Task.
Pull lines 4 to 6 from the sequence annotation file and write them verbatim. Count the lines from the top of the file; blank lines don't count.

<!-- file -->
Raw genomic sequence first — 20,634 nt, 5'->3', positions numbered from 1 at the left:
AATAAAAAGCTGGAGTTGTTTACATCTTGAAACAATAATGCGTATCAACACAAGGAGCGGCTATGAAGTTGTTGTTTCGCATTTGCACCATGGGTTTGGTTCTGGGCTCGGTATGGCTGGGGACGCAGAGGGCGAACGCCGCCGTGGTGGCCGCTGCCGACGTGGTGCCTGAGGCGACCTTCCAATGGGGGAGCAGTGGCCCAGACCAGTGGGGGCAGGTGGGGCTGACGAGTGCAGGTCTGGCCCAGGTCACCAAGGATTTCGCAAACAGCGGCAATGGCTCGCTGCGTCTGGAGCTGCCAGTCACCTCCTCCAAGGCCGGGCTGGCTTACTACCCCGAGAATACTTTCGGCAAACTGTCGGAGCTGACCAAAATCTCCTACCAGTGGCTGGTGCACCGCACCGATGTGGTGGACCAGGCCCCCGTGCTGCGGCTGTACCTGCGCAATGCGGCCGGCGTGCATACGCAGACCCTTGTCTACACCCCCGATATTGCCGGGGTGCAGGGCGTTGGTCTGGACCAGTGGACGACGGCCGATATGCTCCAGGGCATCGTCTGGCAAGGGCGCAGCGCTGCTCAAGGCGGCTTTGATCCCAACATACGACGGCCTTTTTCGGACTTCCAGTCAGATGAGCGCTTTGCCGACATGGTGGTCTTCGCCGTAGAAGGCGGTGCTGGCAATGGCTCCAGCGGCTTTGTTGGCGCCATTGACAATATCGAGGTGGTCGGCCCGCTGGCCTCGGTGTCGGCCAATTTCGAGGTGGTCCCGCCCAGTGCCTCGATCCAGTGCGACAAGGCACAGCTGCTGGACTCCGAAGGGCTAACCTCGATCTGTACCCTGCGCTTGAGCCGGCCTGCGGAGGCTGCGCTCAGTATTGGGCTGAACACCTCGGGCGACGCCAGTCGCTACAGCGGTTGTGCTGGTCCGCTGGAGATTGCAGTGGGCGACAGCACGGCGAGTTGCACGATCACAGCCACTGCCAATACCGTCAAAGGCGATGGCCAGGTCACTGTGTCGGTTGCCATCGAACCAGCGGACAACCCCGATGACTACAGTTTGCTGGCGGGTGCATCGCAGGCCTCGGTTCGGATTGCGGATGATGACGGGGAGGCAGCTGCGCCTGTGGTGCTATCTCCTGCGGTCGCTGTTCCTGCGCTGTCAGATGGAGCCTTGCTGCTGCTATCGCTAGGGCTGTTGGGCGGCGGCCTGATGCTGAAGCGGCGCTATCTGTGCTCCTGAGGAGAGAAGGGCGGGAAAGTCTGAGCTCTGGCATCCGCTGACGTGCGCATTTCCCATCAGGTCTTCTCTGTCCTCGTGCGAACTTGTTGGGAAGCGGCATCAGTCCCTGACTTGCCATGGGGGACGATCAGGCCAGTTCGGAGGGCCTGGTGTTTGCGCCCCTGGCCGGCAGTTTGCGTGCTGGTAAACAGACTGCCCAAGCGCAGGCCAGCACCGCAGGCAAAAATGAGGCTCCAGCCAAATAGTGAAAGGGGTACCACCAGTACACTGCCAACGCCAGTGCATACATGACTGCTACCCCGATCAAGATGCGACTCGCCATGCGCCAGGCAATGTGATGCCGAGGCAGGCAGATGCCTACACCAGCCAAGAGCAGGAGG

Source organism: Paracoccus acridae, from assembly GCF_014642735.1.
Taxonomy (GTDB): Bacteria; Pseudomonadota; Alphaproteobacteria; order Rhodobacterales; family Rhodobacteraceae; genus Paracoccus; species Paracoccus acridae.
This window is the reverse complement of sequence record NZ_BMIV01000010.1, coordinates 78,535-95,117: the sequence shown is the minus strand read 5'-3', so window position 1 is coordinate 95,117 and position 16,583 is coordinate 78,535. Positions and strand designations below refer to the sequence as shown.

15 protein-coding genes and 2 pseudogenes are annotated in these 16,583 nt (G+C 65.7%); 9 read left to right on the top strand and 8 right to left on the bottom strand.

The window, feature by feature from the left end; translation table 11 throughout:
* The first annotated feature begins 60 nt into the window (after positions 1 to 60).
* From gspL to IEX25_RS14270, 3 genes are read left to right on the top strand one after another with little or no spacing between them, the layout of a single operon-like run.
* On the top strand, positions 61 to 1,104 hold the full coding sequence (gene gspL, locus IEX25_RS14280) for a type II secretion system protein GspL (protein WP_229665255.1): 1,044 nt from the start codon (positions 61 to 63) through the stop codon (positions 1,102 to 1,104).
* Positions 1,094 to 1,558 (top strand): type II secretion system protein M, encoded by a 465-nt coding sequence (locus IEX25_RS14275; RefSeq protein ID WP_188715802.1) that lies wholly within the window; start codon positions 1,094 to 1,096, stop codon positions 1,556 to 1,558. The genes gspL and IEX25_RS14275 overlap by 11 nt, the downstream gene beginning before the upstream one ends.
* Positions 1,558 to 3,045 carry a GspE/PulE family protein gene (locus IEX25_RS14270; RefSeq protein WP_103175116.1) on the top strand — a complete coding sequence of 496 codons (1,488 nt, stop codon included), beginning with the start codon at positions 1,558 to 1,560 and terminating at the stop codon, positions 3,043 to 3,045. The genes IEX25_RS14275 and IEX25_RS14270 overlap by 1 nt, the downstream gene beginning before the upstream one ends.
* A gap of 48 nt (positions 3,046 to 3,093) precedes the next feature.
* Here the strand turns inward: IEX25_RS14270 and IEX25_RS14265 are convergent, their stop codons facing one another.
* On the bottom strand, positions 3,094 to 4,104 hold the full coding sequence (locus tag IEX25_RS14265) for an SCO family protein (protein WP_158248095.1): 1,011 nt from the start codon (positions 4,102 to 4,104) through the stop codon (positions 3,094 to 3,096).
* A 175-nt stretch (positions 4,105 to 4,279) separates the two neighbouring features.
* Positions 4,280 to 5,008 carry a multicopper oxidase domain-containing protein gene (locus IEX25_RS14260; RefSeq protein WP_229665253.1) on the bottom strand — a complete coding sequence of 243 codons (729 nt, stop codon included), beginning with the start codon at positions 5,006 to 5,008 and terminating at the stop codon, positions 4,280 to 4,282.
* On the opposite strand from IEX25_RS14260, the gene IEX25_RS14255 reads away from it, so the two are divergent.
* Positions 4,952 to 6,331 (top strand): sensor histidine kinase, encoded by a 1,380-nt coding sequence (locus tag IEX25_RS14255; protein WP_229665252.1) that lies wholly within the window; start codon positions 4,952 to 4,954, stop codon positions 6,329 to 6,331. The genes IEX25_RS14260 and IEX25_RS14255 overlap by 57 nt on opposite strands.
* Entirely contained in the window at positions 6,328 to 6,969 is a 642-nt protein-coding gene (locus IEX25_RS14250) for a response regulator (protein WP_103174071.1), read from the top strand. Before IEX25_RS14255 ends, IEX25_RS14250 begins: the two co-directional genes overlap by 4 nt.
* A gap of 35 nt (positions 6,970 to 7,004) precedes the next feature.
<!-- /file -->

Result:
Taxonomy (GTDB): Bacteria; Pseudomonadota; Alphaproteobacteria; order Rhodobacterales; family Rhodobacteraceae; genus Paracoccus; species Paracoccus acridae.
This window is the reverse complement of sequence record NZ_BMIV01000010.1, coordinates 78,535-95,117: the sequence shown is the minus strand read 5'-3', so window position 1 is coordinate 95,117 and position 16,583 is coordinate 78,535. Positions and strand designations below refer to the sequence as shown.

15 protein-coding genes and 2 pseudogenes are annotated in these 16,583 nt (G+C 65.7%); 9 read left to right on the top strand and 8 right to left on the bottom strand.